When you sit down to eat at dinnertime, encourage your child to try the butternut squash by explaining to them the health benefits in terms they will understand. “Give this a try – Butternut squash helps you run fast!” or “Eat your butternut squash- It helps you grow tall and strong!” Research shows that these sorts of phrases encourage kids to eat more veggies, which makes sense because every kid wants to be fast, strong, and tall – like a superhero!
This lovely vegetable is best ripe in September and October, and depending upon your region and store availability, you can find it throughout the year. Look for butternut squash with a solid beige color devoid of any cuts or bruises. It should feel heavy for its size. Keep it in your home in a dark and cool environment; it does not need to be refrigerated.
Butternut squash is a challenge to chop yourself! You need a sharp knife and steady surface to ensure that you chop the squash and not your hands. Start by slicing off the stem and bottom ends of the squash so that both ends are flat. Slice the squash in half, just where the thinner end begins to widen around the middle. Turn each half so that the flat end rests against the cutting board. Using a sharp serrated peeler or paring knife, peel off the skin in downward strokes. Then scoop out the seeds and dice or slice as you may need for your recipe.
** Helpful Hint: I recommend utilizing the resources available to you and purchase pre-chopped butternut squash. They come in both fresh and frozen packages. And in a lot of stores like Whole Foods and Trader Joe’s, you can even find butternut squash “zoodles,” which will make the kids cooking more fun. Trust me, you will thank me later!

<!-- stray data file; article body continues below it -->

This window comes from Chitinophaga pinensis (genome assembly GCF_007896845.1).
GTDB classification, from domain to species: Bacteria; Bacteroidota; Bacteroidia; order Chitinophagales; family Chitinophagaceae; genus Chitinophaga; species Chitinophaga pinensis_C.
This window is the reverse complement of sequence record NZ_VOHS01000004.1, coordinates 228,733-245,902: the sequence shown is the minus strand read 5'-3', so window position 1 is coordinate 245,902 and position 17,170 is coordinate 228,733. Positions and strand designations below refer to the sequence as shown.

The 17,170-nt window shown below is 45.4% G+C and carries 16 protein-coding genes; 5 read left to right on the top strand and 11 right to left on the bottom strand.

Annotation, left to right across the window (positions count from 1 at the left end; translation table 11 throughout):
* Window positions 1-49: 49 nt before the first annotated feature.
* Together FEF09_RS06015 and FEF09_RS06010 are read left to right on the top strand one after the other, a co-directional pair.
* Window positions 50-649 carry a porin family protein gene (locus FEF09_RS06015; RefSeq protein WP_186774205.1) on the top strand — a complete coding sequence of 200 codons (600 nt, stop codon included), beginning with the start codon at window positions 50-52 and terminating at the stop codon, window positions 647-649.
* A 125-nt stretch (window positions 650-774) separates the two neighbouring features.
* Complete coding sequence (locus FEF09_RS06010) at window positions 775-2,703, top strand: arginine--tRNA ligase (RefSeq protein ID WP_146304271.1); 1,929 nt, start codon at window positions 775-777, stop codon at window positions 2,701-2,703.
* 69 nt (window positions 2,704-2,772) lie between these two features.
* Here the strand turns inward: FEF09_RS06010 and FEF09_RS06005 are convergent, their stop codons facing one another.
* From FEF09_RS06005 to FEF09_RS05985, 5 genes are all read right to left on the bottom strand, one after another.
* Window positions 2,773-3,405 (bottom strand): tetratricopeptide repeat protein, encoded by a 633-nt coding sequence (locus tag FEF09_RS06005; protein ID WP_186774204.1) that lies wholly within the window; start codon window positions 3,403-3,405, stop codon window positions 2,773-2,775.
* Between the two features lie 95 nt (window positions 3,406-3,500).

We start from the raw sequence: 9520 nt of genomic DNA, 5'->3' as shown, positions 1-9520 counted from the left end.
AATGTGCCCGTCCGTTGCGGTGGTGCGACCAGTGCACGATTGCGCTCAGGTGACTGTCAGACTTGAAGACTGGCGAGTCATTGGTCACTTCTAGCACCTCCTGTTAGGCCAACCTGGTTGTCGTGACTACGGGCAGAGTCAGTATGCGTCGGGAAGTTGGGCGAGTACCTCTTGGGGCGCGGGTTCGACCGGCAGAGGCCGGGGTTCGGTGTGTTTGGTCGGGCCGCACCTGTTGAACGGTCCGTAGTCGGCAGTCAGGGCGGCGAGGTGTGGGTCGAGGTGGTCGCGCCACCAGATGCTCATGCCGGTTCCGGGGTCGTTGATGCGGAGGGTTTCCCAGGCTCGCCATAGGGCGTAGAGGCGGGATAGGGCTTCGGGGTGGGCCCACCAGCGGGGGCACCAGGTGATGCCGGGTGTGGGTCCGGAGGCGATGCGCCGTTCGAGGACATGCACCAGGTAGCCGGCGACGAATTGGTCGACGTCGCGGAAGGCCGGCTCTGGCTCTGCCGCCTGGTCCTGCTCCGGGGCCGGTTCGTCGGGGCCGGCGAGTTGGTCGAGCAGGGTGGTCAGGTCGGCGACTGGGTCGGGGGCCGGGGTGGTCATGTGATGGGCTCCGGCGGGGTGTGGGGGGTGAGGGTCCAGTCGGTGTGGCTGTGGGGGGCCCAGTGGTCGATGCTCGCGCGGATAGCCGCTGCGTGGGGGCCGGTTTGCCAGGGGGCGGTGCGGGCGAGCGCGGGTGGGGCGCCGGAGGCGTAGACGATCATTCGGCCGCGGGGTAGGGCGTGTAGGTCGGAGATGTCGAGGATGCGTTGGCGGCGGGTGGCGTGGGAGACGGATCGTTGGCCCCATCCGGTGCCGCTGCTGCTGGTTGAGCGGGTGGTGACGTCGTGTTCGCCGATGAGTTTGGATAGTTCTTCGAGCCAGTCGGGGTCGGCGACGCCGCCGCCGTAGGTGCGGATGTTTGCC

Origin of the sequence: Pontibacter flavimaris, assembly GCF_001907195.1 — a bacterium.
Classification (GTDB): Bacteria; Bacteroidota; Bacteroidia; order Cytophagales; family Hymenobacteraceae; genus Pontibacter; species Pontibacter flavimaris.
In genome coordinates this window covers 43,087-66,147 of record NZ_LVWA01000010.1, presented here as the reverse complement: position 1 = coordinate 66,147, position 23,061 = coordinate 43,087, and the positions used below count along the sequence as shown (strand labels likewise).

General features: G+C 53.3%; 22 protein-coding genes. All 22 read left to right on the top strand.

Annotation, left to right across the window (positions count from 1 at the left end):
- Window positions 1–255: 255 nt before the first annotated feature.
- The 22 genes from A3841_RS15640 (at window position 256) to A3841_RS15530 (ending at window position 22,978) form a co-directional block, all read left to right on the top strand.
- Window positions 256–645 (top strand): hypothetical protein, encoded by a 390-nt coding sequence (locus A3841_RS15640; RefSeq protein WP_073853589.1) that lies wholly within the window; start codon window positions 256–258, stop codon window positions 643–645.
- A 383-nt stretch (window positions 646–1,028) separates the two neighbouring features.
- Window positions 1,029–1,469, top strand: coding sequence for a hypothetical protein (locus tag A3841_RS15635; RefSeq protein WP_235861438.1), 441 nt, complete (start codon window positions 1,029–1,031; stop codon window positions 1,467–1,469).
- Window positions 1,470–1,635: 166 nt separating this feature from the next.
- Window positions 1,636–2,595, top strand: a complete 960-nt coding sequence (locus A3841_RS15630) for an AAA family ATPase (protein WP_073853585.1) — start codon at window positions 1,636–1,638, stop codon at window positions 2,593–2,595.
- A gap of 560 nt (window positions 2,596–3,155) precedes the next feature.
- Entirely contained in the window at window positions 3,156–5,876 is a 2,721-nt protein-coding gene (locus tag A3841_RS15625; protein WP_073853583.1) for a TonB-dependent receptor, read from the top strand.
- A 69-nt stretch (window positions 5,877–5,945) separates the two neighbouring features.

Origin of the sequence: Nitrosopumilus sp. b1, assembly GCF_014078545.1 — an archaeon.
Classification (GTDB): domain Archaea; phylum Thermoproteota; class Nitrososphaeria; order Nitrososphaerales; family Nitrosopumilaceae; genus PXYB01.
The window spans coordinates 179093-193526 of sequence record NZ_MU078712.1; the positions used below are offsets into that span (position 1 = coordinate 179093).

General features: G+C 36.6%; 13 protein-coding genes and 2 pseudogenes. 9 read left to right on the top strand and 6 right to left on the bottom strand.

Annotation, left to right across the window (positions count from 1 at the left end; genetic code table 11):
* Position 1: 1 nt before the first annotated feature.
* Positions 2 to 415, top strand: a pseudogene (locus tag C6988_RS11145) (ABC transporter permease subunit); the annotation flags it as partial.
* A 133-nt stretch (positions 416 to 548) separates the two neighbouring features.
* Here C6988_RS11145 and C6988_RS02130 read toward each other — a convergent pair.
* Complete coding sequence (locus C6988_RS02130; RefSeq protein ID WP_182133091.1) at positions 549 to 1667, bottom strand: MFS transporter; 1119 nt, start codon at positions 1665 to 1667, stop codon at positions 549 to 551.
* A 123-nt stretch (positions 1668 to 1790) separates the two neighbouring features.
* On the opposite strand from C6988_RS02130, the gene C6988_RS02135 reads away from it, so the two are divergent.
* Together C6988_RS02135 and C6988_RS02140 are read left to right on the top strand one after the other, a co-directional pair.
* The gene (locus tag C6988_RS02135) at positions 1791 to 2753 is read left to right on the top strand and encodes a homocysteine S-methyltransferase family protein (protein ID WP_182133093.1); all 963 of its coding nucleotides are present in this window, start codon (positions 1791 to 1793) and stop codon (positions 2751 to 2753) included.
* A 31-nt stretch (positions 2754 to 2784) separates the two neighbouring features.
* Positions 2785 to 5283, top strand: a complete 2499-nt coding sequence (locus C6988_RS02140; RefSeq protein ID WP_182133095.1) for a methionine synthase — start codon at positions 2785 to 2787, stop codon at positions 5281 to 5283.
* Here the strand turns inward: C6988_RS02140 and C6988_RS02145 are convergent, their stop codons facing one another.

Today, I’m sharing tasty butternut squash recipes that are healthy and fun for the entire family to enjoy. Mix and match them with various other family favorites, especially if this is a new vegetable for the kids (or the vegetable adverse adult in your life).
I’ve tried all of these and they’re terrific additions to my plant based meal transition. Regardless of where you are on the vegetable eating spectrum, I think these are all recipes that you can enjoy together as a family.
Incorporate butternut squash into your next family pasta night by blending some steamed butternut squash into your cheese sauce. Because of the matching color, kids will not even be able to detect that the squash has been added to the sauce! You can even explore using butternut squash in your favorite non-dairy cheese sauce like this one or explore a classic like this.
This is one of my first “vegan” recipes, and it’s a new favorite in my house. Change up the “Taco Tuesday” mundane recipes by incorporating your new favorite fall vegetable: roasted butternut squash. Simply roast cubed butternut squash with olive oil, garlic powder, salt and pepper until tender. Then assemble tacos in corn tortillas with the cubed squash, black beans, salsa and sliced avocado before serving. There is truly nothing easier and your kids will love them. Try this recipe!